The American West’s awe-inspiring vistas—the seemingly endless prairies of the Great Plains, the great wall of snowcapped granite peaks of the Rocky Mountains, the shimmering desert mirages that dance along the Great Basin’s horizon and the seemingly impenetrable Western forests—emboldened a century of explorers, entrepreneurs, nation-builders and settlers to carve out roughhewn trails across a continent.
Men and women built those tracks, roads and rails with purpose and hope, determination and desire, wealth and independence. As the road builders blazed new routes of opportunity, enterprising settlers built boomtowns along the rutted highways as trading posts, ferry crossings and railheads. New trails were carved deeper into the mountains and valleys, and across the plains and deserts, to mine and ship the natural resources of the West to fuel America’s Manifest Destiny and industrial revolution. Along the way, many of those Western towns busted and today are only windswept ghosts along a blue highway. But, for every lost bonanza, a historic town along a heritage trail thrives today.
So, pack your bags and follow your dreams to a true Western town and celebrate the spirit of independence that built a nation.
The Overland Trail: Independence, Missouri to Scottsbluff/Gering, Nebraska
Via I-29, U.S. 36/I-80/U.S. 26; 650 miles 11 hours. Inside Tip: Exit the I-80 at Grand Island and enjoy the slow roll through history on U.S. 30 “The Lincoln Highway” to U.S. 26 turnoff to Scottsbluff/Gering.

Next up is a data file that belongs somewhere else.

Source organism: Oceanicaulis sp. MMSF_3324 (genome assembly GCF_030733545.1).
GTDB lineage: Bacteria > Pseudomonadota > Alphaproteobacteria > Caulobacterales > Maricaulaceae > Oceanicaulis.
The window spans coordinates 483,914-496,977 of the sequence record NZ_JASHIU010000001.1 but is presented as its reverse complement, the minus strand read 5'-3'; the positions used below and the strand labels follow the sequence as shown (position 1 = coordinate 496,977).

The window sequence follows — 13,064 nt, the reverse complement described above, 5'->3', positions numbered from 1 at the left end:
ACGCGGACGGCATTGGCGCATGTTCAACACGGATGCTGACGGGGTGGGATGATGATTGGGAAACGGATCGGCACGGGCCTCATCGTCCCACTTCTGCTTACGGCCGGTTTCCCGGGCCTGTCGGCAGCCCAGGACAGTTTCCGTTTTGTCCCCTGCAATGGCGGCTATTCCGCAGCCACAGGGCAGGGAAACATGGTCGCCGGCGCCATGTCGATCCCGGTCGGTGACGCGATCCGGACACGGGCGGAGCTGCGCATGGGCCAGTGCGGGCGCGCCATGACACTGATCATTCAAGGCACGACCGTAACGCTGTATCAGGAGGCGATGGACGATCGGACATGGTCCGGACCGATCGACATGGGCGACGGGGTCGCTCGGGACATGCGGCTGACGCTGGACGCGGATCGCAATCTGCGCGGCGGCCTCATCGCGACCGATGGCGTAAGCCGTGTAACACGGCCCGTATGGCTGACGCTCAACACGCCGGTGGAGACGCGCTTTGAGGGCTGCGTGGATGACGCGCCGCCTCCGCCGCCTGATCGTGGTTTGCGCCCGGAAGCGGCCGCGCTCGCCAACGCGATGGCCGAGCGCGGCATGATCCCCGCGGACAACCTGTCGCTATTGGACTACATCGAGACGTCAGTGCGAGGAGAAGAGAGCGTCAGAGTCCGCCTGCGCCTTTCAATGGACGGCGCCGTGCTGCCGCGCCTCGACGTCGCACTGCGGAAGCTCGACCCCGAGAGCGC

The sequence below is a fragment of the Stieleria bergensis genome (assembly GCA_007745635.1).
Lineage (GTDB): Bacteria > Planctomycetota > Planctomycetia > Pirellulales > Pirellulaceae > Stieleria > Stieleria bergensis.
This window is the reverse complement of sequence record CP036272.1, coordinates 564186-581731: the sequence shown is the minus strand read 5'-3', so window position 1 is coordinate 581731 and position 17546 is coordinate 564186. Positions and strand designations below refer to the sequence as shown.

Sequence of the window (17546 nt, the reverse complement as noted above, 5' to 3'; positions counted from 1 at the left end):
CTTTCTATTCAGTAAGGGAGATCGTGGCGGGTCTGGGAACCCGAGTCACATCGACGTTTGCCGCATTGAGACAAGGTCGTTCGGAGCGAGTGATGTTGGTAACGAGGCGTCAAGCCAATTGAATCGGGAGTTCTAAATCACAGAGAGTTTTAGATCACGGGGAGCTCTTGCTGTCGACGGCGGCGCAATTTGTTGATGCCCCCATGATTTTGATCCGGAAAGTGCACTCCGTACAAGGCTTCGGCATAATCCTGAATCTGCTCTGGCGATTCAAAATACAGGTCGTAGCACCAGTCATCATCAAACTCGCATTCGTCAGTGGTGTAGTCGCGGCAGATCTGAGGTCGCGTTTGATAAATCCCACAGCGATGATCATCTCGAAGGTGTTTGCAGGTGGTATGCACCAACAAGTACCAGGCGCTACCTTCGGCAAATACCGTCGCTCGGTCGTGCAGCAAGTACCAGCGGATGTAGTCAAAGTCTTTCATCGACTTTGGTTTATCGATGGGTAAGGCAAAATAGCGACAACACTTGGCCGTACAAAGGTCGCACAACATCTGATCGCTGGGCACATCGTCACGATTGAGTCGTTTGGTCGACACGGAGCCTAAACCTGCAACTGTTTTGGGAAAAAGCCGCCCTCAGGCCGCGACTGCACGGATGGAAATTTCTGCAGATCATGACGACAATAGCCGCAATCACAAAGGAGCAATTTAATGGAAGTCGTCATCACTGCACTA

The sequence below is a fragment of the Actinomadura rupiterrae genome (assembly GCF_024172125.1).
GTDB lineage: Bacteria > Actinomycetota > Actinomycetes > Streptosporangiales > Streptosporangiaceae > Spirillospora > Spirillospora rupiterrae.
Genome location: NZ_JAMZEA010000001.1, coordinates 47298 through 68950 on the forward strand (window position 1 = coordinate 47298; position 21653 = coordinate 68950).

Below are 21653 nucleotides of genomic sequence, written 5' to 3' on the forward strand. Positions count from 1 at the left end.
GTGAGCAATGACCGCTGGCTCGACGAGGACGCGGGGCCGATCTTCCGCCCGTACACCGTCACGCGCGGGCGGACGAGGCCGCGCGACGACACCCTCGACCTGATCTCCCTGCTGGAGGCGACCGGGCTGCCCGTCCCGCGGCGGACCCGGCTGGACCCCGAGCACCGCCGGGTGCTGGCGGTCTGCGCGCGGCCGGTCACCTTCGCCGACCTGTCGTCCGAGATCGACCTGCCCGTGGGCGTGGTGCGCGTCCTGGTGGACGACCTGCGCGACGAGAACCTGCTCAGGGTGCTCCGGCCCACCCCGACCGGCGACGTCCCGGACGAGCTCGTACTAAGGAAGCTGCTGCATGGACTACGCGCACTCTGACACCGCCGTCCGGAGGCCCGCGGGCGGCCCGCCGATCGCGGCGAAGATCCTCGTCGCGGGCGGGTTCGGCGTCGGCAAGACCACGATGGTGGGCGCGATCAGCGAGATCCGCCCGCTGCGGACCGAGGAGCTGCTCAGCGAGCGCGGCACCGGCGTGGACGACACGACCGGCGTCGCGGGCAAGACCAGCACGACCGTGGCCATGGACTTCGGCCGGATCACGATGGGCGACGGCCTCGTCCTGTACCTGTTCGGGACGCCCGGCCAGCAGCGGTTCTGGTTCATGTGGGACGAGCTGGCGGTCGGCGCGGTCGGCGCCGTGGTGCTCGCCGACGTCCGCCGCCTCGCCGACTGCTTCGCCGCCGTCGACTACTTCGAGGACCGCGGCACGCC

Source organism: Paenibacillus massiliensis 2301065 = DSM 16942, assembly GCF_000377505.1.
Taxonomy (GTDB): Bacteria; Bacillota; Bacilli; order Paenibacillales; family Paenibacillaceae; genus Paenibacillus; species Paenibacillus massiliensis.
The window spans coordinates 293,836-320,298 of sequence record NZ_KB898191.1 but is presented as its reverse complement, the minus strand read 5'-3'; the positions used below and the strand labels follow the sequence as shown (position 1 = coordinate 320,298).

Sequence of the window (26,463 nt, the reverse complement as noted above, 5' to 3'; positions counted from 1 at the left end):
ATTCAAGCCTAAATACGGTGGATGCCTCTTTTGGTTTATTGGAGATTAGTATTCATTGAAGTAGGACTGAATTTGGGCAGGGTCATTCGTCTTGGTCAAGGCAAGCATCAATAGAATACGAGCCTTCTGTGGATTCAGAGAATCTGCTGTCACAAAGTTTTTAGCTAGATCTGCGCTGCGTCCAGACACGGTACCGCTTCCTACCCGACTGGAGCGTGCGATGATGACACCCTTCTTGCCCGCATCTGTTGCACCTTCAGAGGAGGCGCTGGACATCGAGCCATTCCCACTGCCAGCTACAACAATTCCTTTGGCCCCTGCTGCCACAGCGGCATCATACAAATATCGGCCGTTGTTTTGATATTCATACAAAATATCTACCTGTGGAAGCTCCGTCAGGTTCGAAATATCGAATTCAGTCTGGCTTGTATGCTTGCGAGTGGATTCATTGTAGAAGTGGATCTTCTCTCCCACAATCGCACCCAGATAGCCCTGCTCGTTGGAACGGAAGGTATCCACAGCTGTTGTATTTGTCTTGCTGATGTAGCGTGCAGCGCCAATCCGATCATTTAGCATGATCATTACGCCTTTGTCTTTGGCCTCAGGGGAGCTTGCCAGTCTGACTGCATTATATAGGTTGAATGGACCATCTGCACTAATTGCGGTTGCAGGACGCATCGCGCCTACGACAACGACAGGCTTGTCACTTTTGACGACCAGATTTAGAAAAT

Today, the famous Platte River route of the Overland Trail from Missouri to Nebraska is a spectacular road trip across prairie and plains. Beginning in Independence, Missouri, the National Frontier Trails Museum’s extensive collections is an ideal place to start a Western trails adventure. A few miles away in Westport is the Westport Historical Society in the Harris Kearney House, which provides great insights into why the trailhead moved downriver from Independence to Westport Landing in the late 1840s.
After a jaunt across the northeastern corner of Kansas, a great introduction to Oregon Trail and Pony Express history in the Cornhusker state is Rock Creek Station State Historic Park near Fairbury. Next stop is Grand Island’s The Stuhr Museum of the Prairie Pioneer and a tour of its living history center. Less than an hour west are Fort Kearny State Historical Park, the Trails and Rails Museum and the dramatic Great Platte River Road Archway Monument in Kearney. All expertly interpret different facets of frontier Nebraska. On the way to North Platte and the Buffalo Bill Ranch State Historical Park, exit in Cozad to visit the 100th
Meridian Museum and the Sod House Museum in Gothenburg. From North Platte, enjoy the scenic U.S. 30/26, along the North Platte River to Scottsbluff/Gering for a tour of Chimney Rock National Historic Site, Scotts Bluff National Monument and Legacy of the Plains Museum.
Wyoming’s Pony Express Trail: Fort Laramie to Fort Bridger, Wyoming